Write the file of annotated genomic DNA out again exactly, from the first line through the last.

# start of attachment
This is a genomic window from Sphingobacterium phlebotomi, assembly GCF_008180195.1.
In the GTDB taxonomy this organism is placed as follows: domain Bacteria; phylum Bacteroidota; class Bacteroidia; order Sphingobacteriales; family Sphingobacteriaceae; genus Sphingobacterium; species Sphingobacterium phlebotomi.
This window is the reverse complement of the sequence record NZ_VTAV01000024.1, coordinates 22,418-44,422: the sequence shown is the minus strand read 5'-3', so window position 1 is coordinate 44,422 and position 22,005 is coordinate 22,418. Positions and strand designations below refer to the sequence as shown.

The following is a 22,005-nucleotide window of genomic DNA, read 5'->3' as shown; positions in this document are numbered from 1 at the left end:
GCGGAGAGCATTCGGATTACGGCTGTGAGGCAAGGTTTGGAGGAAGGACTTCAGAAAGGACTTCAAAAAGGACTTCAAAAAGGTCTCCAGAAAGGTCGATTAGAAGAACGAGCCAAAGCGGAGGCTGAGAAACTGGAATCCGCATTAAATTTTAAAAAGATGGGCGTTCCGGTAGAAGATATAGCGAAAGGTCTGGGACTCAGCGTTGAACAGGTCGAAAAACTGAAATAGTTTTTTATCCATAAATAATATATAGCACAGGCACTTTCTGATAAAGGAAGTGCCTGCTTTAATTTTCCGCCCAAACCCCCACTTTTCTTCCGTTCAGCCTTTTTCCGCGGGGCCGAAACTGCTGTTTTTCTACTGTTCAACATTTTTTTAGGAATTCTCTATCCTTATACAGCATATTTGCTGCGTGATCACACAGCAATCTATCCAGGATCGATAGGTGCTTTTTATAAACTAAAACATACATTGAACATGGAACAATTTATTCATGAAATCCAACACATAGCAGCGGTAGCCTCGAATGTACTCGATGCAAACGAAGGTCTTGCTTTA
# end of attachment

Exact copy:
This is a genomic window from Sphingobacterium phlebotomi, assembly GCF_008180195.1.
In the GTDB taxonomy this organism is placed as follows: domain Bacteria; phylum Bacteroidota; class Bacteroidia; order Sphingobacteriales; family Sphingobacteriaceae; genus Sphingobacterium; species Sphingobacterium phlebotomi.
This window is the reverse complement of the sequence record NZ_VTAV01000024.1, coordinates 22,418-44,422: the sequence shown is the minus strand read 5'-3', so window position 1 is coordinate 44,422 and position 22,005 is coordinate 22,418. Positions and strand designations below refer to the sequence as shown.

The following is a 22,005-nucleotide window of genomic DNA, read 5'->3' as shown; positions in this document are numbered from 1 at the left end:
GCGGAGAGCATTCGGATTACGGCTGTGAGGCAAGGTTTGGAGGAAGGACTTCAGAAAGGACTTCAAAAAGGACTTCAAAAAGGTCTCCAGAAAGGTCGATTAGAAGAACGAGCCAAAGCGGAGGCTGAGAAACTGGAATCCGCATTAAATTTTAAAAAGATGGGCGTTCCGGTAGAAGATATAGCGAAAGGTCTGGGACTCAGCGTTGAACAGGTCGAAAAACTGAAATAGTTTTTTATCCATAAATAATATATAGCACAGGCACTTTCTGATAAAGGAAGTGCCTGCTTTAATTTTCCGCCCAAACCCCCACTTTTCTTCCGTTCAGCCTTTTTCCGCGGGGCCGAAACTGCTGTTTTTCTACTGTTCAACATTTTTTTAGGAATTCTCTATCCTTATACAGCATATTTGCTGCGTGATCACACAGCAATCTATCCAGGATCGATAGGTGCTTTTTATAAACTAAAACATACATTGAACATGGAACAATTTATTCATGAAATCCAACACATAGCAGCGGTAGCCTCGAATGTACTCGATGCAAACGAAGGTCTTGCTTTA